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Collapsible and reusable shipping container

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Publication number
US5669233A
US5669233A US08613976 US61397696A US5669233A US 5669233 A US5669233 A US 5669233A US 08613976 US08613976 US 08613976 US 61397696 A US61397696 A US 61397696A US 5669233 A US5669233 A US 5669233A
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US
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Grant
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Prior art keywords
panel
bottom
heat
panels
container
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Legal status (The legal status is an assumption and is not a legal conclusion. Google has not performed a legal analysis and makes no representation as to the accuracy of the status listed.)
Expired - Fee Related
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US08613976
Inventor
Sanford L. Cook
Joseph N. Villa
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Johnson and Johnson
TCP Reliable Inc
Original Assignee
Johnson and Johnson
TCP Reliable Inc
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    • FMECHANICAL ENGINEERING; LIGHTING; HEATING; WEAPONS; BLASTING
    • F25REFRIGERATION OR COOLING; COMBINED HEATING AND REFRIGERATION SYSTEMS; HEAT PUMP SYSTEMS; MANUFACTURE OR STORAGE OF ICE; LIQUEFACTION SOLIDIFICATION OF GASES
    • F25DREFRIGERATORS; COLD ROOMS; ICE-BOXES; COOLING OR FREEZING APPARATUS NOT COVERED BY ANY OTHER SUBCLASS
    • F25D3/00Devices using other cold materials; Devices using cold-storage bodies
    • F25D3/02Devices using other cold materials; Devices using cold-storage bodies using ice, e.g. ice-boxes
    • F25D3/06Movable containers
    • BPERFORMING OPERATIONS; TRANSPORTING
    • B65CONVEYING; PACKING; STORING; HANDLING THIN OR FILAMENTARY MATERIAL
    • B65DCONTAINERS FOR STORAGE OR TRANSPORT OF ARTICLES OR MATERIALS, e.g. BAGS, BARRELS, BOTTLES, BOXES, CANS, CARTONS, CRATES, DRUMS, JARS, TANKS, HOPPERS, FORWARDING CONTAINERS; ACCESSORIES, CLOSURES, OR FITTINGS THEREFOR; PACKAGING ELEMENTS; PACKAGES
    • B65D19/00Pallets or like platforms, with or without side walls, for supporting loads to be lifted or lowered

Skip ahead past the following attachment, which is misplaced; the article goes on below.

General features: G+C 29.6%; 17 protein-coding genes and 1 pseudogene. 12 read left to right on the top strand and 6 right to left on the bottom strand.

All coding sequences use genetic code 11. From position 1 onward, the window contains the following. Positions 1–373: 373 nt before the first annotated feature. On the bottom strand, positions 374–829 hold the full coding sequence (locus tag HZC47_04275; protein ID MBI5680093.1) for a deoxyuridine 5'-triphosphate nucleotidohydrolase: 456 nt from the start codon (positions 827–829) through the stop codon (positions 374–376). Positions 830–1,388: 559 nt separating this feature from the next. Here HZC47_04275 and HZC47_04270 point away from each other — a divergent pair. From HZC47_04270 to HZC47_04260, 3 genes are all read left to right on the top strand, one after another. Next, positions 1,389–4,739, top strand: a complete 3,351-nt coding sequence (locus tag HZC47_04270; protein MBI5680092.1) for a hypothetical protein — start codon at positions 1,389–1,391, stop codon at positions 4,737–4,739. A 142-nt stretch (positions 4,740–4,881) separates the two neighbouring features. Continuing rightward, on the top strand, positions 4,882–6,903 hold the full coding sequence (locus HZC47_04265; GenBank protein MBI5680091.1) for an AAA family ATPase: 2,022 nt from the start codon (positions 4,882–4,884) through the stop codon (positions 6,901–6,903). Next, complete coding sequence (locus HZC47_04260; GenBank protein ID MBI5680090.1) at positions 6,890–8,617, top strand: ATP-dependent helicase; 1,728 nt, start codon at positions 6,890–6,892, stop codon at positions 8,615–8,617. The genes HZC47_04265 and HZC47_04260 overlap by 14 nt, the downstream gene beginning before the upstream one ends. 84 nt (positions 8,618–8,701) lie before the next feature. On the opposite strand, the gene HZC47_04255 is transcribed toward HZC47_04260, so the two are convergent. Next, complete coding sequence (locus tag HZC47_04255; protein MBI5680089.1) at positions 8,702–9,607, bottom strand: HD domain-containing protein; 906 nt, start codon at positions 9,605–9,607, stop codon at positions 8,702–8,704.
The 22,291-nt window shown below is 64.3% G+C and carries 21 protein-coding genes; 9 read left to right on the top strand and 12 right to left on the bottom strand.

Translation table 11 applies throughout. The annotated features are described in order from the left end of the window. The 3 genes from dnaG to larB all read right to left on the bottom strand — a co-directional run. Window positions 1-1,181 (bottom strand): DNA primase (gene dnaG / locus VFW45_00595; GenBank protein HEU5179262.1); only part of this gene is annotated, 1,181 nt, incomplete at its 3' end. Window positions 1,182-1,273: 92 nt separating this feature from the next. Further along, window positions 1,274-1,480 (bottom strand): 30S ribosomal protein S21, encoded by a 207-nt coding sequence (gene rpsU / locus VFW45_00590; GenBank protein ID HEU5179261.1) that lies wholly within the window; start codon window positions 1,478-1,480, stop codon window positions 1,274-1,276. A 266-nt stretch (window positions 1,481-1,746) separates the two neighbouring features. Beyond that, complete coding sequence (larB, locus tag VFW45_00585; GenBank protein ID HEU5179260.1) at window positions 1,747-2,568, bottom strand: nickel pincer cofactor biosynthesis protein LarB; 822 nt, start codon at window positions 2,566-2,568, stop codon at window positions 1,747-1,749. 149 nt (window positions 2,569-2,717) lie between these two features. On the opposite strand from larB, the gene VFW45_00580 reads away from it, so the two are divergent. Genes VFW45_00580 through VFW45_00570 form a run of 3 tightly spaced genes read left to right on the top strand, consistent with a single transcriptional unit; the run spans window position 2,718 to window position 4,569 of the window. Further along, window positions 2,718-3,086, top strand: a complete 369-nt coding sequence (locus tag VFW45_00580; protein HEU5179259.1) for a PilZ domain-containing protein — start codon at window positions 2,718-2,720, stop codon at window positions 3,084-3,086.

• B65D19/02Rigid pallets with side walls, e.g. box pallets
    • B65D19/06Rigid pallets with side walls, e.g. box pallets with bodies formed by uniting or interconnecting two or more components
    • BPERFORMING OPERATIONS; TRANSPORTING
    • B65CONVEYING; PACKING; STORING; HANDLING THIN OR FILAMENTARY MATERIAL
    • B65DCONTAINERS FOR STORAGE OR TRANSPORT OF ARTICLES OR MATERIALS, e.g. BAGS, BARRELS, BOTTLES, BOXES, CANS, CARTONS, CRATES, DRUMS, JARS, TANKS, HOPPERS, FORWARDING CONTAINERS; ACCESSORIES, CLOSURES, OR FITTINGS THEREFOR; PACKAGING ELEMENTS; PACKAGES
    • B65D71/00Bundles of articles held together by packaging elements for convenience of storage or transport, e.g. portable segregating carrier for plural receptacles such as beer cans, pop bottles; Bales of material
    • B65D71/0088Palletisable loads, i.e. loads intended to be transported by means of a fork-lift truck
    • BPERFORMING OPERATIONS; TRANSPORTING
    • B65CONVEYING; PACKING; STORING; HANDLING THIN OR FILAMENTARY MATERIAL
    • B65DCONTAINERS FOR STORAGE OR TRANSPORT OF ARTICLES OR MATERIALS, e.g. BAGS, BARRELS, BOTTLES, BOXES, CANS, CARTONS, CRATES, DRUMS, JARS, TANKS, HOPPERS, FORWARDING CONTAINERS; ACCESSORIES, CLOSURES, OR FITTINGS THEREFOR; PACKAGING ELEMENTS; PACKAGES
    • B65D81/00Containers, packaging elements, or packages, for contents presenting particular transport or storage problems, or adapted to be used for non-packaging purposes after removal of contents
    • B65D81/38Containers, packaging elements, or packages, for contents presenting particular transport or storage problems, or adapted to be used for non-packaging purposes after removal of contents with thermal insulation
    • B65D81/3813Containers, packaging elements, or packages, for contents presenting particular transport or storage problems, or adapted to be used for non-packaging purposes after removal of contents with thermal insulation rigid container being in the form of a box, tray or like container
    • B65D81/3823Containers, packaging elements, or packages, for contents presenting particular transport or storage problems, or adapted to be used for non-packaging purposes after removal of contents with thermal insulation rigid container being in the form of a box, tray or like container formed of different materials, e.g. laminated or foam filling between walls
    • BPERFORMING OPERATIONS; TRANSPORTING
    • B65CONVEYING; PACKING; STORING; HANDLING THIN OR FILAMENTARY MATERIAL
    • B65DCONTAINERS FOR STORAGE OR TRANSPORT OF ARTICLES OR MATERIALS, e.g. BAGS, BARRELS, BOTTLES, BOXES, CANS, CARTONS, CRATES, DRUMS, JARS, TANKS, HOPPERS, FORWARDING CONTAINERS; ACCESSORIES, CLOSURES, OR FITTINGS THEREFOR; PACKAGING ELEMENTS; PACKAGES
    • B65D2519/00Pallets or like platforms, with or without side walls, for supporting loads to be lifted or lowered
    • B65D2519/00004Details relating to pallets
    • B65D2519/00258Overall construction
    • B65D2519/00492Overall construction of the side walls
    • B65D2519/00502Overall construction of the side walls whereby at least one side wall is made of two or more pieces
    • BPERFORMING OPERATIONS; TRANSPORTING
    • B65CONVEYING; PACKING; STORING; HANDLING THIN OR FILAMENTARY MATERIAL
    • B65DCONTAINERS FOR STORAGE OR TRANSPORT OF ARTICLES OR MATERIALS, e.g. BAGS, BARRELS, BOTTLES, BOXES, CANS, CARTONS, CRATES, DRUMS, JARS, TANKS, HOPPERS, FORWARDING CONTAINERS; ACCESSORIES, CLOSURES, OR FITTINGS THEREFOR; PACKAGING ELEMENTS; PACKAGES